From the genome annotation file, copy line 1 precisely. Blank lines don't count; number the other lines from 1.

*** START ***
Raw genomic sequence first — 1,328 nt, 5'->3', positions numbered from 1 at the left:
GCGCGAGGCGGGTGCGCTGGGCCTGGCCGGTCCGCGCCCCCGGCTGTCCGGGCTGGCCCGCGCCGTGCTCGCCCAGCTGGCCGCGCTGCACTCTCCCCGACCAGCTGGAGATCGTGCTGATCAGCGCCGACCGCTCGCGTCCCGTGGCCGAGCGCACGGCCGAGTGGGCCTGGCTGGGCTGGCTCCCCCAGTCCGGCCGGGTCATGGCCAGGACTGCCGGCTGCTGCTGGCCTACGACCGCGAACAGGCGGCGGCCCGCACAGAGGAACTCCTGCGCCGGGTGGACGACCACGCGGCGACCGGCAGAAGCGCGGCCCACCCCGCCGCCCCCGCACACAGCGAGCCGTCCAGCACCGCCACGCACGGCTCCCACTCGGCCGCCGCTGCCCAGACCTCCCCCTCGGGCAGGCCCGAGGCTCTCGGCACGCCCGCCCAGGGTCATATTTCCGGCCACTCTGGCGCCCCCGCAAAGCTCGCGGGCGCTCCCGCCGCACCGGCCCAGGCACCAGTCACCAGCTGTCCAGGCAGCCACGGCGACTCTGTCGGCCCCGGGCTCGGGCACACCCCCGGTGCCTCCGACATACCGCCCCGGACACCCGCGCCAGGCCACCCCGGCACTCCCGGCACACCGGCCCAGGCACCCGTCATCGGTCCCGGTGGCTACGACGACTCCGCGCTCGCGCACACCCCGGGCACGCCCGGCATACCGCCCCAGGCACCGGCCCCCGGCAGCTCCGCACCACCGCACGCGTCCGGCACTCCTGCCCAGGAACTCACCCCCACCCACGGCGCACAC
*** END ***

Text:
Raw genomic sequence first — 1,328 nt, 5'->3', positions numbered from 1 at the left: